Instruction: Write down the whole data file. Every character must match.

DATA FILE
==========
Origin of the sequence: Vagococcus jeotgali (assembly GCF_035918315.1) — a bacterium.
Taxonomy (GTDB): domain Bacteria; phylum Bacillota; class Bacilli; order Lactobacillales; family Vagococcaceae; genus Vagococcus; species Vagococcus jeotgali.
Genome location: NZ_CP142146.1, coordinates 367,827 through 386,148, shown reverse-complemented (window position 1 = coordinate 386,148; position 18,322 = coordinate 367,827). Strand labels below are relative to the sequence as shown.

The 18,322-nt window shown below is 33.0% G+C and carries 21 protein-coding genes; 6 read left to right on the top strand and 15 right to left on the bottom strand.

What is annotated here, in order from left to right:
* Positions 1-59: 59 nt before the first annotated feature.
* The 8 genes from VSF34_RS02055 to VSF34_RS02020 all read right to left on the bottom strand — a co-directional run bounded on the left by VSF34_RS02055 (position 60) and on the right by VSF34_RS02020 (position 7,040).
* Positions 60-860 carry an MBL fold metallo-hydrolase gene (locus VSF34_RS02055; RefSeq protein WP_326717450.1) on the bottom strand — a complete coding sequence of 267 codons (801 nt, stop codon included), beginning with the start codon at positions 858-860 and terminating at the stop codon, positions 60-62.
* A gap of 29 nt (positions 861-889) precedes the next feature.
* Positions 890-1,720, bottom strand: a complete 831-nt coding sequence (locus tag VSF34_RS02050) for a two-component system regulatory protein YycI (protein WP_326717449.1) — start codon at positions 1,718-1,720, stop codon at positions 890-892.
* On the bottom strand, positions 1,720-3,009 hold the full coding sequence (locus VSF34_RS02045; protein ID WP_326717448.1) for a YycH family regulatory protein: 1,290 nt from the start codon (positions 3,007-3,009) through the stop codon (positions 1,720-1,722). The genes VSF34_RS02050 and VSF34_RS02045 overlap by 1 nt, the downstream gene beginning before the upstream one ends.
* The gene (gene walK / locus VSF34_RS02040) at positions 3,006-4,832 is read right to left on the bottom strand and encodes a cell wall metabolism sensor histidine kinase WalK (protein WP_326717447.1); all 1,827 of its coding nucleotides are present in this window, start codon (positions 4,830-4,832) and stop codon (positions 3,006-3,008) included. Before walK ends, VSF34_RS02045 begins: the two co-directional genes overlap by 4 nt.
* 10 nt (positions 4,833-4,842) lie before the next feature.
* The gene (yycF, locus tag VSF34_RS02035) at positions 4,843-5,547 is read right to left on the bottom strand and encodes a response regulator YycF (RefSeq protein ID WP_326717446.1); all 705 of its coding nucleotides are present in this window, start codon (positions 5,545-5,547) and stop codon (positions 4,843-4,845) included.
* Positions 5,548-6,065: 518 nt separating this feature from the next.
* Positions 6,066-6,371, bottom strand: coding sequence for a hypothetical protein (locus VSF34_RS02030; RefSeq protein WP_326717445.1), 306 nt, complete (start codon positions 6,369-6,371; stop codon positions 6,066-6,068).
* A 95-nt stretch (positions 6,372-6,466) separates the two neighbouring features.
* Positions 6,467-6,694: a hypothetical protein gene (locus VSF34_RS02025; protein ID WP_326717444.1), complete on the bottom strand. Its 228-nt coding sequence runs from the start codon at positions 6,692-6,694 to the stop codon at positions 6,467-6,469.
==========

Origin of the sequence: Vagococcus jeotgali (assembly GCF_035918315.1) — a bacterium.
Taxonomy (GTDB): domain Bacteria; phylum Bacillota; class Bacilli; order Lactobacillales; family Vagococcaceae; genus Vagococcus; species Vagococcus jeotgali.
Genome location: NZ_CP142146.1, coordinates 367,827 through 386,148, shown reverse-complemented (window position 1 = coordinate 386,148; position 18,322 = coordinate 367,827). Strand labels below are relative to the sequence as shown.

The 18,322-nt window shown below is 33.0% G+C and carries 21 protein-coding genes; 6 read left to right on the top strand and 15 right to left on the bottom strand.

What is annotated here, in order from left to right:
* Positions 1-59: 59 nt before the first annotated feature.
* The 8 genes from VSF34_RS02055 to VSF34_RS02020 all read right to left on the bottom strand — a co-directional run bounded on the left by VSF34_RS02055 (position 60) and on the right by VSF34_RS02020 (position 7,040).
* Positions 60-860 carry an MBL fold metallo-hydrolase gene (locus VSF34_RS02055; RefSeq protein WP_326717450.1) on the bottom strand — a complete coding sequence of 267 codons (801 nt, stop codon included), beginning with the start codon at positions 858-860 and terminating at the stop codon, positions 60-62.
* A gap of 29 nt (positions 861-889) precedes the next feature.
* Positions 890-1,720, bottom strand: a complete 831-nt coding sequence (locus tag VSF34_RS02050) for a two-component system regulatory protein YycI (protein WP_326717449.1) — start codon at positions 1,718-1,720, stop codon at positions 890-892.
* On the bottom strand, positions 1,720-3,009 hold the full coding sequence (locus VSF34_RS02045; protein ID WP_326717448.1) for a YycH family regulatory protein: 1,290 nt from the start codon (positions 3,007-3,009) through the stop codon (positions 1,720-1,722). The genes VSF34_RS02050 and VSF34_RS02045 overlap by 1 nt, the downstream gene beginning before the upstream one ends.
* The gene (gene walK / locus VSF34_RS02040) at positions 3,006-4,832 is read right to left on the bottom strand and encodes a cell wall metabolism sensor histidine kinase WalK (protein WP_326717447.1); all 1,827 of its coding nucleotides are present in this window, start codon (positions 4,830-4,832) and stop codon (positions 3,006-3,008) included. Before walK ends, VSF34_RS02045 begins: the two co-directional genes overlap by 4 nt.
* 10 nt (positions 4,833-4,842) lie before the next feature.
* The gene (yycF, locus tag VSF34_RS02035) at positions 4,843-5,547 is read right to left on the bottom strand and encodes a response regulator YycF (RefSeq protein ID WP_326717446.1); all 705 of its coding nucleotides are present in this window, start codon (positions 5,545-5,547) and stop codon (positions 4,843-4,845) included.
* Positions 5,548-6,065: 518 nt separating this feature from the next.
* Positions 6,066-6,371, bottom strand: coding sequence for a hypothetical protein (locus VSF34_RS02030; RefSeq protein WP_326717445.1), 306 nt, complete (start codon positions 6,369-6,371; stop codon positions 6,066-6,068).
* A 95-nt stretch (positions 6,372-6,466) separates the two neighbouring features.
* Positions 6,467-6,694: a hypothetical protein gene (locus VSF34_RS02025; protein ID WP_326717444.1), complete on the bottom strand. Its 228-nt coding sequence runs from the start codon at positions 6,692-6,694 to the stop codon at positions 6,467-6,469.